SUM has received funding for research on digitalization, innovation and health in Tanzania

November 20, 2022

SUM has received funding for research on digitalization, innovation and health in TanzaniaThe project is led by Postdoctoral Fellow Tom Neumark and is funded by the Research Council of Norway. – I am delighted that this project has been awarded funding and that the research council recognizes the importance of grounded, social scientific research in global health. The team and I are very excited about understanding much more about the digitalization of health in Tanzania, and particularly the ways in which Tanzanians are involved in its innovation, says Tom Neumark. The project, which will start in 2023, will add to SUM’s extensive portfolio of social scientific research on global health and digital health specifically. This include the work of SUM's Global Health Politics research group, Neumark’s existing research as part of Ruth Prince’s ERC project Universal Health Coverage and the Public Good in Africa, Katerini Storeng’s SMARTCOVID project, and FHI’s mHEALTH-INNOVATE project.

SUM has received funding for research on digitalization, innovation and health in Tanzania

The project is led by Postdoctoral Fellow Tom Neumark and is funded by the Research Council of Norway.

Photo: Tom Neumark

Harnessing the power of technologies is considered essential for achieving universal health coverage in low- and lower middle-income countries, such as Tanzania. To date, the development of new technologies has been led predominately by experts from outside the country, often with disappointing results.  

The rapid growth of digital and data-centric infrastructures and devices in Africa has created new forms of technological innovation that comes increasingly from the region’s citizens, rather than only for them.  

Postdoctoral Fellow Tom Neumark will lead the project.

The project “Bits, bytes and bodies: Local innovation and digital healthcare in Tanzania” has been awarded 7.6 million NOK by the Research Council of Norway to investigate this phenomenon, asking what it means for health systems and equity.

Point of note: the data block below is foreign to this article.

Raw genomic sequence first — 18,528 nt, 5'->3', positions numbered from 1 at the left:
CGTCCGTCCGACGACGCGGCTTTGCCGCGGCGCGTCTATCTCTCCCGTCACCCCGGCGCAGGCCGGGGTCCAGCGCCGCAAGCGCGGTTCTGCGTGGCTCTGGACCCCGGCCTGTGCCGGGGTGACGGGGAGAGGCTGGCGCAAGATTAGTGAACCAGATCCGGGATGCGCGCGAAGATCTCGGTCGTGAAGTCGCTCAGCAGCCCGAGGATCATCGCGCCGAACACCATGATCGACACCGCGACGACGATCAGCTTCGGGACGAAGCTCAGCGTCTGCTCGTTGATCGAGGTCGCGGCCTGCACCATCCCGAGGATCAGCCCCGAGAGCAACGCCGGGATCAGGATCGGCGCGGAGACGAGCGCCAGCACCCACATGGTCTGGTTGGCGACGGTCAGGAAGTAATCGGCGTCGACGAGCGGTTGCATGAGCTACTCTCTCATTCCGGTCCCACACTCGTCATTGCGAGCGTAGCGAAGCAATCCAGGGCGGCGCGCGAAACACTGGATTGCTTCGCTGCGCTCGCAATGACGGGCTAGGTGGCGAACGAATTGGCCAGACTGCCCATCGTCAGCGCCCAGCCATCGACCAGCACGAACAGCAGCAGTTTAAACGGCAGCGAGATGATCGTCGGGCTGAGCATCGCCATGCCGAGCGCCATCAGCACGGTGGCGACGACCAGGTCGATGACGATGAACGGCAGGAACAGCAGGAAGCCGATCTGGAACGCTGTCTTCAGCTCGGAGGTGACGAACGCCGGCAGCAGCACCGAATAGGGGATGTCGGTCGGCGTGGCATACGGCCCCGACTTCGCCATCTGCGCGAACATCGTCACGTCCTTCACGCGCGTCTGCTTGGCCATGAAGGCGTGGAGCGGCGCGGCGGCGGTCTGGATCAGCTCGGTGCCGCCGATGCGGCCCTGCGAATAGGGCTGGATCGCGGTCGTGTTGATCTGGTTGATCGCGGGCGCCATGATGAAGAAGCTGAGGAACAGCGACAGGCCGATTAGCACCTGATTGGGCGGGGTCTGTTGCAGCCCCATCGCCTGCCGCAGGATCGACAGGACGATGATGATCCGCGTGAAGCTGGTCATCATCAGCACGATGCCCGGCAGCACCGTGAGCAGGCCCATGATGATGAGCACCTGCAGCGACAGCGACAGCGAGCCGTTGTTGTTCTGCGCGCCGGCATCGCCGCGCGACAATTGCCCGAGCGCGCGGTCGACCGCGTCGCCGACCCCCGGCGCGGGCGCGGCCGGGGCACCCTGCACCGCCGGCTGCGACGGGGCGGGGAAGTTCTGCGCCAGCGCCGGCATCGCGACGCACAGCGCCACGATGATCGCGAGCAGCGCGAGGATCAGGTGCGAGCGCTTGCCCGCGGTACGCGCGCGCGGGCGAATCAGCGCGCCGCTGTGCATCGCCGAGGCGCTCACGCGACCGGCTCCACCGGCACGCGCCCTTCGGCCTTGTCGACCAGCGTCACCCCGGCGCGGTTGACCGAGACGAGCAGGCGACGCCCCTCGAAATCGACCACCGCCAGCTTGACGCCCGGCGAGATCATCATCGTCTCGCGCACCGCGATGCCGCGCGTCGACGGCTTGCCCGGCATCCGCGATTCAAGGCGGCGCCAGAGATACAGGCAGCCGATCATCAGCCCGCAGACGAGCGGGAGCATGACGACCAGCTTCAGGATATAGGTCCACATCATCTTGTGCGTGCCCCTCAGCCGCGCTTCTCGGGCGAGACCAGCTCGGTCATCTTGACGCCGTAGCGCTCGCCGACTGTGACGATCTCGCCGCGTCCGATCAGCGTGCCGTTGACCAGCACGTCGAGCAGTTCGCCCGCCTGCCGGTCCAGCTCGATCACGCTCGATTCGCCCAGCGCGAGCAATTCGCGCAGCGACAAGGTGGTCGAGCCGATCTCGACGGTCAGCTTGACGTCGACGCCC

– I am delighted that this project has been awarded funding and that the research council recognizes the importance of grounded, social scientific research in global health. The team and I are very excited about understanding much more about the digitalization of health in Tanzania, and particularly the ways in which Tanzanians are involved in its innovation, says Tom Neumark. 

An interdisciplinary research approach

The project will draw on social anthropology, health policy research, and science and technology studies, and will use ethnographic methods to study how these technologies are designed, used, and governed in Tanzania.  

– Digital technologies and Big Data are often criticized for the ways in which powerful corporate tech giants, such as Amazon and Google, reach into and profit from our most intimate lives. While we will remain critical to these realities, we are intrigued by what alternatives might be present in countries often considered on the margins of technology and science, such as Tanzania, says Tom Neumark. 

The project team 

From the left: Project leader Neumark will collaborate closely with Ruth Prince, Vendelin Simon and Katerini Storeng. A PhD student will be recruited.

The project leader Neumark will collaborate closely with co-lead Dr. Vendelin Simon, lecturer at the Department of Sociology and Anthropology at the University of Dar es Salaam. Associate Professor Katerini Storeng, at SUM, and Professor Ruth Prince at the University of Oslo’s Institute of Health and Society, will be co-investigators, while a new PhD student will also be recruited to work on the project. 

The project, which will start in 2023, will add to SUM’s extensive portfolio of social scientific research on global health and digital health specifically. This include the work of SUM's Global Health Politics research group, Neumark’s existing research as part of Ruth Prince’s ERC project Universal Health Coverage and the Public Good in Africa, Katerini Storeng’s SMARTCOVID project, and FHI’s mHEALTH-INNOVATE project.

The project was one of fourteen projects on global health, food security and international politics that received funding from the Research Council of Norway this fall, visit their website here (in Norwegian): 150 millioner til forskning på global helse, matsikkerhet og internasjonal politikk (forskningsradet.no).

The source of this news is from University of Oslo

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